I read about Java's type erasure on Oracle's website.

When does type erasure occur? At compile time or runtime? When the class is loaded? When the class is instantiated?

A lot of sites (including the official tutorial mentioned above) say type erasure occurs at compile time. If the type information is completely removed at compile time, how does the JDK check type compatibility when a method using generics is invoked with no type information or wrong type information?

Consider the following example: Say class A has a method, empty(Box<? extends Number> b). We compile A.java and get the class file A.class.

public class A {
    public static void empty(Box<? extends Number> b) {}
public class Box<T> {}

Now we create another class B which invokes the method empty with a non-parameterized argument (raw type): empty(new Box()). If we compile B.java with A.class in the classpath, javac is smart enough to raise a warning. So A.class has some type information stored in it.

public class B {
    public static void invoke() {
        // java: unchecked method invocation:
        //  method empty in class A is applied to given types
        //  required: Box<? extends java.lang.Number>
        //  found:    Box
        // java: unchecked conversion
        //  required: Box<? extends java.lang.Number>
        //  found:    Box
        A.empty(new Box());

My guess would be that type erasure occurs when the class is loaded, but it is just a guess. So when does it happen?


7 Answers 7


Type erasure applies to the use of generics. There's definitely metadata in the class file to say whether or not a method/type is generic, and what the constraints are etc. But when generics are used, they're converted into compile-time checks and execution-time casts. So this code:

List<String> list = new ArrayList<String>();
String x = list.get(0);

is compiled into

List list = new ArrayList();
String x = (String) list.get(0);

At execution time there's no way of finding out that T=String for the list object - that information is gone.

... but the List<T> interface itself still advertises itself as being generic.

EDIT: Just to clarify, the compiler does retain the information about the variable being a List<String> - but you still can't find out that T=String for the list object itself.

  • 9
    No, even in the use of a generic type there may be metadata available at runtime. A local variable is not accessible through Reflection, but for a method parameter declared as "List<String> l", there will be type metadata at runtime, available through the Reflection API. Yep, "type erasure" is not as simple as many people think...
    – Rogério
    Dec 28, 2009 at 0:19
  • 8
    @Rogerio: As I replied to your comment, I believe you're getting confused between being able to get the type of a variable and being able to get the type of an object. The object itself doesn't know its type argument, even though the field does.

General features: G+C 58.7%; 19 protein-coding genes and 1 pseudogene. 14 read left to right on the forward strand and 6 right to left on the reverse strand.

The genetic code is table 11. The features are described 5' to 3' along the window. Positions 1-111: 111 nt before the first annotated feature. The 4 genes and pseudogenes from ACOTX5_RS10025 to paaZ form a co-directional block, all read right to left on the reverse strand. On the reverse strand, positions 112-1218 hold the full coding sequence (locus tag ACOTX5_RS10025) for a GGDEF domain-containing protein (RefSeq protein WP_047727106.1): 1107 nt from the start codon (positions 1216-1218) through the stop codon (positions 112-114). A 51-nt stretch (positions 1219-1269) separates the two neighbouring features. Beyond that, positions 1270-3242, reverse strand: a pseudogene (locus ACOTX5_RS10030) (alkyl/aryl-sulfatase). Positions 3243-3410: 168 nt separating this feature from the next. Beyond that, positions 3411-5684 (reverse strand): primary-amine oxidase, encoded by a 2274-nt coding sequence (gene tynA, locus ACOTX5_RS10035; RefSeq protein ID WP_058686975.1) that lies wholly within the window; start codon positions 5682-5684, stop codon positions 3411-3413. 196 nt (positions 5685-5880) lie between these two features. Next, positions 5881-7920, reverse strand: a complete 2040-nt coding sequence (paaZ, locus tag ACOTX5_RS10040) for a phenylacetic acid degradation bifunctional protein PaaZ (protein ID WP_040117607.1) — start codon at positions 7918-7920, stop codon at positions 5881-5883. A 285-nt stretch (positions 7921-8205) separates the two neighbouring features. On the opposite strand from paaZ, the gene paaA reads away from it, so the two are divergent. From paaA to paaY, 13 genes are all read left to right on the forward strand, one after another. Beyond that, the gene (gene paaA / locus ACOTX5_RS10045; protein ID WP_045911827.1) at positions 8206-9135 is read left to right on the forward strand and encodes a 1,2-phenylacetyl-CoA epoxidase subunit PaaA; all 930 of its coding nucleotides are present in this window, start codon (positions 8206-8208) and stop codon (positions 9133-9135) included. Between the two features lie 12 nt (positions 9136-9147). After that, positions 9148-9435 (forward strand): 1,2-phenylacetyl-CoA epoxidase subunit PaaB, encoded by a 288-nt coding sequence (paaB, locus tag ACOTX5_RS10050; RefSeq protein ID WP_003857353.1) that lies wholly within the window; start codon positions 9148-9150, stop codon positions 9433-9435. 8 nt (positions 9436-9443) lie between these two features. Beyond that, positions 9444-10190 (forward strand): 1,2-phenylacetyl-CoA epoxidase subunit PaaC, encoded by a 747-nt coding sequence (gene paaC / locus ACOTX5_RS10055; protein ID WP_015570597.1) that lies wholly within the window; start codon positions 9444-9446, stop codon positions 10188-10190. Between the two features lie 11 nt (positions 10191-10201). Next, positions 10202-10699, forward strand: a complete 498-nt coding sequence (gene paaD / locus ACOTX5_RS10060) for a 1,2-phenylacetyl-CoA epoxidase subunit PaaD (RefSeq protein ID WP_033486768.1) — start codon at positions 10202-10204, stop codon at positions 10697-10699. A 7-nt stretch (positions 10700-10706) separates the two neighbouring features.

– Jon Skeet
    Dec 28, 2009 at 8:56
  • Of course, just looking at the object itself you can't know that it's a List<String>. But objects don't just appear from nowhere. They are created locally, passed in as a method invocation argument, returned as the return value from a method call, or read from a field of some object... In all these cases you CAN know at runtime what the generic type is, either implicitly or by using the Java Reflection API.
    – Rogério
    Dec 29, 2009 at 2:50
  • 18
    @Rogerio: How do you know where the object has come from though? If you have a parameter of type List<? extends InputStream> how can you know what type it was when it was created? Even if you can find out the type of the field the reference has been stored in, why should you have to? Why should you be able to get all the rest of the information about the object at execution time, but not its generic type arguments? You seem to be trying to make type erasure out to be this tiny thing which doesn't affect developers really - whereas I find it to be a very significant problem in some cases.
    – Jon Skeet
    Dec 29, 2009 at 7:31
  • But type erasure IS a tiny thing which doesn't really affect developers! Of course, I can't speak for others, but in MY experience it never was a big deal. I actually take advantage of runtime type information in the design of my Java mocking API (JMockit); ironically, .NET mocking APIs seem to take less advantage of the generic type system available in C#.
    – Rogério
    Dec 29, 2009 at 12:46

The compiler is responsible for understanding Generics at compile time. The compiler is also responsible for throwing away this "understanding" of generic classes, in a process we call type erasure. All happens at compile time.

Note: Contrary to beliefs of majority of Java developers, it is possible to keep compile-time type information and retrieve this information at runtime, despite in a very restricted way. In other words: Java does provide reified generics in a very restricted way.

Regarding type erasure